How to make effort wise

Start small – A little match flame can’t light a log, can it? No, it needs kindling. In Wise Effort we start small. Think of examples of this in your life. If you decide to do an exercise program when you haven’t done any exercise in a long time, and you try to do too much, the next day your body’s in so much pain you likely abandon all plans to exercise.

That’s an example of Wise Intention applied to unwise effort. Lesson learned. You didn’t have any ‘kindling’! You started out too ambitiously. Try again and start small!

For anyone who has never meditated before, start with a few minutes of simply sitting and knowing you are sitting, noticing physical sensations. Start small!

Build up to a sustainable level of effort — With a campfire, if you only have kindling to burn, you’ll spend all your time lighting the match and the fire won’t be sufficient to heat the contents of the pot. Just so, if you want to exercise or meditate but only practice at that minimal introductory rate of effort, you will not feel the effects of your practice. You will be relying completely on intention without seeing any substantial benefit, and you will probably give up. Wise Effort provides the necessary fuel to keep Wise Intention alive.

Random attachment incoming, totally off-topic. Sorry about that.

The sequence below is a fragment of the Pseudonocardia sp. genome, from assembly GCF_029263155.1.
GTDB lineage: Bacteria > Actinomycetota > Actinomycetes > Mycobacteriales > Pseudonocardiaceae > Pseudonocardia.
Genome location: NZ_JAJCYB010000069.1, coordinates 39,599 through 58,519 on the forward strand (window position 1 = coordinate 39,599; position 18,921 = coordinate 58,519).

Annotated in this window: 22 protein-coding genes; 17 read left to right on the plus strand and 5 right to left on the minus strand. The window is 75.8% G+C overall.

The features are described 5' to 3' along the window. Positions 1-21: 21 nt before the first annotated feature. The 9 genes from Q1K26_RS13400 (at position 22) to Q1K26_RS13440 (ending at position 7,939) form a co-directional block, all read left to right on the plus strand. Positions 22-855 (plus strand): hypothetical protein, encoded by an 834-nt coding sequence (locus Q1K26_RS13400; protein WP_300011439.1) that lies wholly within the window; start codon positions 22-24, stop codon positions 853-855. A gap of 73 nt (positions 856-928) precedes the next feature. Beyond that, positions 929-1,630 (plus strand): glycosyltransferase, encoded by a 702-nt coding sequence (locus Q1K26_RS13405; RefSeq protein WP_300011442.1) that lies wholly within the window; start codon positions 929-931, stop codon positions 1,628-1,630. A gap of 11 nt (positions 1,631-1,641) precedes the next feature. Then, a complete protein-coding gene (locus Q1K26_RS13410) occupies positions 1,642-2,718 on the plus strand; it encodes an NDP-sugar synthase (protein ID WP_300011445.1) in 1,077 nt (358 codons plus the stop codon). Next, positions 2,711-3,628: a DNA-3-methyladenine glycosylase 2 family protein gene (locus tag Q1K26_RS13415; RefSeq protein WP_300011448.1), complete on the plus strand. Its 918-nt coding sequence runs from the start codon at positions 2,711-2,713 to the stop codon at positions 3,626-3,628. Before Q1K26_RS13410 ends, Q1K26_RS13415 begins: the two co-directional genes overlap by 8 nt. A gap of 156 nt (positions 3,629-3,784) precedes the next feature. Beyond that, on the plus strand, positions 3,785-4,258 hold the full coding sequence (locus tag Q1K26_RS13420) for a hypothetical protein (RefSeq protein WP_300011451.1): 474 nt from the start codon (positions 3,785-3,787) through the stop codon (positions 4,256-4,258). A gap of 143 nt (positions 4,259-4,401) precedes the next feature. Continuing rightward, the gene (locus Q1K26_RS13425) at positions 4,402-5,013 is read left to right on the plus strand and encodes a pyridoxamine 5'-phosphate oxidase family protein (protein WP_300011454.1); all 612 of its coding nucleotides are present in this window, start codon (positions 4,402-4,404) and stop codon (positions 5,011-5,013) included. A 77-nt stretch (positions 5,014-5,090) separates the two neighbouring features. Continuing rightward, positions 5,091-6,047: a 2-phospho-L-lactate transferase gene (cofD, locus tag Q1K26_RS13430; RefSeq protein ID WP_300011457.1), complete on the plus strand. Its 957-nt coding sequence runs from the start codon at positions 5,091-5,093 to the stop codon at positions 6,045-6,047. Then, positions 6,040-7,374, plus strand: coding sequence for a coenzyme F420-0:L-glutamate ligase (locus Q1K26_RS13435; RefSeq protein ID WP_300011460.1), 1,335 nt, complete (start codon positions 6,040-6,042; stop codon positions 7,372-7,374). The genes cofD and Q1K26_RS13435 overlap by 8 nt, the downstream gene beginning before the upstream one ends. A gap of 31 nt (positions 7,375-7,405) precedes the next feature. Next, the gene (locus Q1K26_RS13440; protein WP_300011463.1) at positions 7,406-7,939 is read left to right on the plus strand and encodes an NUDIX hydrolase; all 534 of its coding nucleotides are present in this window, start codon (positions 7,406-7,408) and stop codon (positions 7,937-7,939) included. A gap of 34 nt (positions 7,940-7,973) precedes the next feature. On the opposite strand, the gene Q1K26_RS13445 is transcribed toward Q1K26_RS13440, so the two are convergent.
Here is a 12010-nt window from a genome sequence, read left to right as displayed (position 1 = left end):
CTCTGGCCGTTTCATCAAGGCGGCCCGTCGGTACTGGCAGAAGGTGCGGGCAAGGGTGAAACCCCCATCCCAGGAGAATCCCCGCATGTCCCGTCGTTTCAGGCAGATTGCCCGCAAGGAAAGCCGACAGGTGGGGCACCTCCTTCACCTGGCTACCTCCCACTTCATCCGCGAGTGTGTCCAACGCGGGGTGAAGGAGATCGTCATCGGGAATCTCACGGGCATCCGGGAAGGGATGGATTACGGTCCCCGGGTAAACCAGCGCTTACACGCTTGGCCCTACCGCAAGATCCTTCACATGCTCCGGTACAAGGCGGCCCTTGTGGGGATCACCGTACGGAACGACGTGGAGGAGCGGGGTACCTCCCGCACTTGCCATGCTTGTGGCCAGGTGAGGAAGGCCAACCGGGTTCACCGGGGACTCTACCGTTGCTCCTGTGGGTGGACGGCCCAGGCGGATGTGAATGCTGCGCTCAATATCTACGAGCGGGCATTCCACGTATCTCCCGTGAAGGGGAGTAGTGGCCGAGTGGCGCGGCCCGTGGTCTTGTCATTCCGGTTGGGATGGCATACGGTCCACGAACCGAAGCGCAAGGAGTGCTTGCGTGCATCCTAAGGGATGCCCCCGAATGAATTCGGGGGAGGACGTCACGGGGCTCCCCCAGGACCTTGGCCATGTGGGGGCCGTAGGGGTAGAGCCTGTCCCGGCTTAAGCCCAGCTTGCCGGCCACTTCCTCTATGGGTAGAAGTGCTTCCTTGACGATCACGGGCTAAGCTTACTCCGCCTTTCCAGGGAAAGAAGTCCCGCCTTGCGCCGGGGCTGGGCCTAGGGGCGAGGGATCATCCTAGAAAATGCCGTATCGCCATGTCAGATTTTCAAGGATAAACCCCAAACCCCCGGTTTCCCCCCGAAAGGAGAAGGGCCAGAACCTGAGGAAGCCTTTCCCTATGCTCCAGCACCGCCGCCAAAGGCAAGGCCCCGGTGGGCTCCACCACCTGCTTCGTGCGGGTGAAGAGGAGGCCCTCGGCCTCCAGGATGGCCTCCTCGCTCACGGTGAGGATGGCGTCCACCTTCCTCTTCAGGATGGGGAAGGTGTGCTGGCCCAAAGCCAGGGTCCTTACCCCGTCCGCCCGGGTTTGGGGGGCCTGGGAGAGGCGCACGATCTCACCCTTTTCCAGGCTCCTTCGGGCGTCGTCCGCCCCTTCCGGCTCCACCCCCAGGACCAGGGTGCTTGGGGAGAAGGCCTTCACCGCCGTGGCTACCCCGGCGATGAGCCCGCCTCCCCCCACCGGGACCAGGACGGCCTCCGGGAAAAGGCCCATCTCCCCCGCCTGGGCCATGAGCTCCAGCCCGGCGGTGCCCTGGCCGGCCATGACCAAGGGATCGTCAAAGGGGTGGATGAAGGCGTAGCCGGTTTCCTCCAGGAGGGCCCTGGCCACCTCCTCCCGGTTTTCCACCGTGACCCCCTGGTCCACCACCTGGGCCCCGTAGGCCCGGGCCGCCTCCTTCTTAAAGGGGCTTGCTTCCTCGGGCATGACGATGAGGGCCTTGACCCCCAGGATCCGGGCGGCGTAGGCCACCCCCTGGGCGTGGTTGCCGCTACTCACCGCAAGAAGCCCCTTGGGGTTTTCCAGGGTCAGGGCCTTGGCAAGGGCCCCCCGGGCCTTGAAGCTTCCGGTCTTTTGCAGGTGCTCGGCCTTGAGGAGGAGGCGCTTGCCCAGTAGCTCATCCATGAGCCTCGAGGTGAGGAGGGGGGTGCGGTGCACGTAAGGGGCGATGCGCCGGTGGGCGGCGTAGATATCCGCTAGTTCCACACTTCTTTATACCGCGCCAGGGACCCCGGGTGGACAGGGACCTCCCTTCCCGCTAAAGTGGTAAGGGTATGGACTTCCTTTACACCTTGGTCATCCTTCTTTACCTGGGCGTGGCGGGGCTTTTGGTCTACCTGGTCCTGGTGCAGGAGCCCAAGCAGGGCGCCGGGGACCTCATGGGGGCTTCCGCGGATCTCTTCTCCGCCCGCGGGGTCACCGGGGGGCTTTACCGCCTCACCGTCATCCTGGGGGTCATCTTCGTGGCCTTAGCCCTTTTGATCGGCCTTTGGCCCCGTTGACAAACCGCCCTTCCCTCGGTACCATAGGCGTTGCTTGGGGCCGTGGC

Find balance – Like the logs in the campfire shown here, Wise Effort is balanced so that it supports the cooking pot of Wise View. But what is balance in regard to effort? Apparently the Buddha liked metaphors, too. It is said that after his experience of enlightenment under the bodhi tree, he was sitting listening to a lute being played. He reflected on how if the strings of the lute were too loose or too tight there would be discordant sound instead of sweet music. Just so when we don’t exert enough effort or we overdo, we cause suffering with our effort instead of ease and joy. If after meditation we feel neither joy nor ease, then our effort is out of balance and unwise. This is true in any other activity in our lives as well. The Buddha called this the Middle Way.